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Am J Public Health. 2010 Jun;100(6):1123-9. doi: 10.2105/AJPH.2009.176446. Epub 2010 Apr 15.

Gay and bisexual men's willingness to receive anal Papanicolaou testing.

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  • 1Gillings School of Global Public Health, University of North Carolina, Chapel Hill, NC, USA.

Abstract

OBJECTIVES:

We assessed the willingness of gay and bisexual men, who have high rates of anal cancer that might be prevented through regular screening, to receive anal Papanicolaou tests.

METHODS:

We surveyed a national sample of men aged 18 to 59 years who self-identified as gay (n = 236) or bisexual (n = 70).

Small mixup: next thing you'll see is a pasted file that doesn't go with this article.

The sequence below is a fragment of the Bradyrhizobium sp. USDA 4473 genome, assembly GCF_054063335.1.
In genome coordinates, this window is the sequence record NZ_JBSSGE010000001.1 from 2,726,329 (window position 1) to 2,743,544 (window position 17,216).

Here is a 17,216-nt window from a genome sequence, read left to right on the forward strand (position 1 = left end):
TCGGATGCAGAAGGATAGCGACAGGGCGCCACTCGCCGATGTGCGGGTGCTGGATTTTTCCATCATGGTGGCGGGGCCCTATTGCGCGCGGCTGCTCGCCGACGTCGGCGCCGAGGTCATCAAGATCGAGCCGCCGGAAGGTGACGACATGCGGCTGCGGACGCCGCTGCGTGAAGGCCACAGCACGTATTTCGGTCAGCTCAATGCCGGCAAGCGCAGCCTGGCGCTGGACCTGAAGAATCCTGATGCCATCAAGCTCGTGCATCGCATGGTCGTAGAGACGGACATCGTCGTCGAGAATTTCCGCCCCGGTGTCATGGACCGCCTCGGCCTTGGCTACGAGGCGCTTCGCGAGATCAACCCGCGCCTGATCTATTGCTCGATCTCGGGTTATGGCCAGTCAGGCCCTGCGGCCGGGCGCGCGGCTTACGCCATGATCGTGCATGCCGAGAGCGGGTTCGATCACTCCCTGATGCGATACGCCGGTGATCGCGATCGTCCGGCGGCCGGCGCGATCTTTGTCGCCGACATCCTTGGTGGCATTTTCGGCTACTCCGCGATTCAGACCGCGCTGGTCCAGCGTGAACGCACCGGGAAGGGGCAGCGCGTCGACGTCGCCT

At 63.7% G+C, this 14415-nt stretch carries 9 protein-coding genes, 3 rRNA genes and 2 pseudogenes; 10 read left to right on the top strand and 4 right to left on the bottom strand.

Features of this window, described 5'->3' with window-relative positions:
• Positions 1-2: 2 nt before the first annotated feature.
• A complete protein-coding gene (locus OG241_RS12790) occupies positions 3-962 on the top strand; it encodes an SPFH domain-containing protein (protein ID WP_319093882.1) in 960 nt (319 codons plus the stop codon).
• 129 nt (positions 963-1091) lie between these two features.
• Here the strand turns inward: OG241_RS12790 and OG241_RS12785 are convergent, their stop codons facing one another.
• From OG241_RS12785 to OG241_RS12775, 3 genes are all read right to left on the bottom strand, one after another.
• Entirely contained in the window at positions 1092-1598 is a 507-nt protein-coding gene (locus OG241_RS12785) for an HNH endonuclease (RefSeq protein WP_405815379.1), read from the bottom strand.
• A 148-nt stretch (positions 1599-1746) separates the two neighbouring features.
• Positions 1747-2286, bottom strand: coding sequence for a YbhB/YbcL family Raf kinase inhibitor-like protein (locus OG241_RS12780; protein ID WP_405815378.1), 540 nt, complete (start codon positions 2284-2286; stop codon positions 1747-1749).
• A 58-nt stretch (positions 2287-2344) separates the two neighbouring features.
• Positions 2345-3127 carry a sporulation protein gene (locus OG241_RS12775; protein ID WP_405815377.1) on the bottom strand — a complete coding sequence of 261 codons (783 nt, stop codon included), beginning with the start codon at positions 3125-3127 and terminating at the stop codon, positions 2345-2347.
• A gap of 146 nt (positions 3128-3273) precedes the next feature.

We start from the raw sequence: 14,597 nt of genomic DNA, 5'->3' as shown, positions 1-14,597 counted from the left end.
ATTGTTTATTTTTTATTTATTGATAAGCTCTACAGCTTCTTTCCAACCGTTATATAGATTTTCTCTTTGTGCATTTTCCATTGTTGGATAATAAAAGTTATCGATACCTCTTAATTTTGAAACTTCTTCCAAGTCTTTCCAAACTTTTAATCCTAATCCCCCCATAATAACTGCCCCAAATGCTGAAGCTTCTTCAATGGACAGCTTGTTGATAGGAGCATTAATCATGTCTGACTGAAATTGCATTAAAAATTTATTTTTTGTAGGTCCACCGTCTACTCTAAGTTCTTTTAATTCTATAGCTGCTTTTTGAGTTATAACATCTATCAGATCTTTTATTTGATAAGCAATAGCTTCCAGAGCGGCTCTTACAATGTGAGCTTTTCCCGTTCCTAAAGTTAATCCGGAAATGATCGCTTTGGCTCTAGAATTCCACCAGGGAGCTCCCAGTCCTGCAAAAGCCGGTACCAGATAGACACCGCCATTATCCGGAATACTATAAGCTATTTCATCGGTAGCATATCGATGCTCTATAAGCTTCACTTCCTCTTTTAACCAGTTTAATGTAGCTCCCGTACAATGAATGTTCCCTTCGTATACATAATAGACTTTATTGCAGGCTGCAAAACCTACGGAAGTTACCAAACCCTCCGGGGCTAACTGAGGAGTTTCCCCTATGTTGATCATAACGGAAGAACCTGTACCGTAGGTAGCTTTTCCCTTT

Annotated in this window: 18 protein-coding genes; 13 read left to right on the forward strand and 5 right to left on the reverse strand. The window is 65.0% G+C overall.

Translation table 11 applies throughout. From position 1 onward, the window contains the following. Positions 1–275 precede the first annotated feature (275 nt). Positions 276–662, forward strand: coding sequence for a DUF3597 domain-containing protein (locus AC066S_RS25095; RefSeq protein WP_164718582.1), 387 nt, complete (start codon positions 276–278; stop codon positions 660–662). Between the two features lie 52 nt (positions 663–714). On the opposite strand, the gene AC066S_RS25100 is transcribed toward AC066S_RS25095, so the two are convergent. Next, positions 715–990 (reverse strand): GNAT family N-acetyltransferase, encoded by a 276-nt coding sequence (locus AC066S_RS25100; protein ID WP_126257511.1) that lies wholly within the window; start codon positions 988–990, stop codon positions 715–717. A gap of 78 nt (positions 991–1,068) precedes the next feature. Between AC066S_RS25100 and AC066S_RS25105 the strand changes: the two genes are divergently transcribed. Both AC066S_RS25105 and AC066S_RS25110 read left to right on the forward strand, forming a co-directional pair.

RESULTS:

Most respondents were willing to accept free screening (83%), but fewer would pay for the test (31%; McNemar's chi(2) = 158.02; P < .001). Willingness to pay for screening was higher among men who reported greater worry about getting anal cancer (OR [odds ratio] = 1.70; 95% confidence interval [CI] = 1.06, 2.72), higher perceived likelihood of anal cancer (OR = 1.88; 95% CI = 1.18, 2.99), and higher income (OR = 2.17; 95% CI = 1.18, 3.98), in adjusted analyses. Only 33% (17 of 51) of HIV-positive respondents, who have the highest risk for anal cancer, had received anal Papanicolaou tests.

CONCLUSIONS:

Anal cancer screening was highly acceptable to gay and bisexual men, although cost was a major barrier. Efforts to reduce anal cancer disparities should target beliefs about anal cancer and barriers to anal Papanicolaou testing in this population.

PMID:
20395576
[PubMed - indexed for MEDLINE]
PMCID:
PMC2866587
Free PMC Article
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